Referred to as ‘spekboom’ by both English and Afrikaans speakers, iNtelezi in Zulu and iGqwanitsha in Xhosa, this plant is an important part of the Addo elephants’ diet.
Portulacaria afra is a slender, evergreen shrub with small, rounded succulent leaves.
It has a varied growth habit; in the Addo Elephant Park the plant grows wide with a loose, rounded shape due to its constant pruning from the top by the elephants. Outside the park and in a garden situation, it tends to remain slender and can grow at least two metres tall if left unchecked.
The deep maroon stems contrast beautifully with the light green leaves and delicate pink, star-shaped flowers add to its beauty when they make their appearance from late winter through to spring.
I was fortunate to see the shrub flowering in the park in 2010, and was told by our guide that I was lucky to see this sight as flowering can be erratic. Naturally, the flowers offer a rich supply of nectar to a variety of insects which, in turn, attracts insectivorous birds to the plant.
The spekboom is extremely efficient in binding excesses of free atmospheric carbon (carbon sequestration) which is ultimately responsible for climate change.
It is reported that a stand of this plant has the ability to remove more carbon from the atmosphere than an equal amount of deciduous forest!
The spekboom can be found in various habitats from rocky slopes, thicket and bushveld to dry river valleys in the eastern parts of South Africa and parts of Mozambique. It grows equally well in a garden setting, although it may not flower as prolifically as in its natural habitat.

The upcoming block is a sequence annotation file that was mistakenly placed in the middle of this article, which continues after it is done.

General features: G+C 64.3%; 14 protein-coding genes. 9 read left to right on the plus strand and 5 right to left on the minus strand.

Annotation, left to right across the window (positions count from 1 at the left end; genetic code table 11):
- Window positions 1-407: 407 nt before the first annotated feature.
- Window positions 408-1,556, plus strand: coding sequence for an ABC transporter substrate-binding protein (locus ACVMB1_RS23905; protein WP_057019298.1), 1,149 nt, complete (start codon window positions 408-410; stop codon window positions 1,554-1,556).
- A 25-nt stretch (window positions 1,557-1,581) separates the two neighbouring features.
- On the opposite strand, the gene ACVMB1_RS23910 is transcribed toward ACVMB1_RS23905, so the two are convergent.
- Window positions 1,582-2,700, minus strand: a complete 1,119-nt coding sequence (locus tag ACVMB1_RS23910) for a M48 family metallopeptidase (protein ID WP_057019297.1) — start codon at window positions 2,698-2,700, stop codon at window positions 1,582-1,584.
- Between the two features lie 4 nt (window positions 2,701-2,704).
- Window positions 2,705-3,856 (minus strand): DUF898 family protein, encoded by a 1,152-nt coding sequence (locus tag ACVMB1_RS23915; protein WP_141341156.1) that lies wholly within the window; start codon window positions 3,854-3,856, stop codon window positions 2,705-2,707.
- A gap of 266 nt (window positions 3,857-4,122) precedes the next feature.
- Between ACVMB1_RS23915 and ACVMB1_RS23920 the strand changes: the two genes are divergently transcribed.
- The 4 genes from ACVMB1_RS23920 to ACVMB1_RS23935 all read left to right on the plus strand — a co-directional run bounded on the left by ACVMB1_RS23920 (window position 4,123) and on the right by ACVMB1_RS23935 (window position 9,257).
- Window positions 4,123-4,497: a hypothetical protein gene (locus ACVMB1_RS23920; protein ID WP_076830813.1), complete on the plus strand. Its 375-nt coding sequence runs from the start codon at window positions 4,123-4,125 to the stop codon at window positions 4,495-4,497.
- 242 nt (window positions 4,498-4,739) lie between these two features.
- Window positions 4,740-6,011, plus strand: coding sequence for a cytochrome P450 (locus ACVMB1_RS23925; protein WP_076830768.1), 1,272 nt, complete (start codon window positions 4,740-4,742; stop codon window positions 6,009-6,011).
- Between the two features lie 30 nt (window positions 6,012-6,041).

However, the flowers are not why we grow the spekboom.
This versatile plant makes an excellent bonsai specimen, can be clipped successfully into a hedge, is a great screening plant, tolerates semi-arid conditions as well as mild frost and acts as a soil binder or stabiliser in preventing soil erosion. It is also the ideal plant to grow along all of our major roads.
The leaves of Portulacaria afra are extremely tasty, if not just a little bit sour, and can be used in salads and other dishes such as tomato bredie.
We are advised to pick the leaves early morning or late afternoon for the best flavour.
The plant has a number of traditional medicinal purposes from increasing breast milk for lactating mothers, rubbing a crushed leaf onto blisters, insect bites and other skin ailments, treating throat and mouth infections and aiding thirst and dehydration.
The plant is extremely easy to grow from cuttings either in seedling trays or directly into the ground.
With a bit of pruning to make space for decorations, you could also use this shrub as an excellent indigenous Christmas tree.
By Lindsay Gray on behalf of Hillcrest Conservancy.
Source: Highway Mail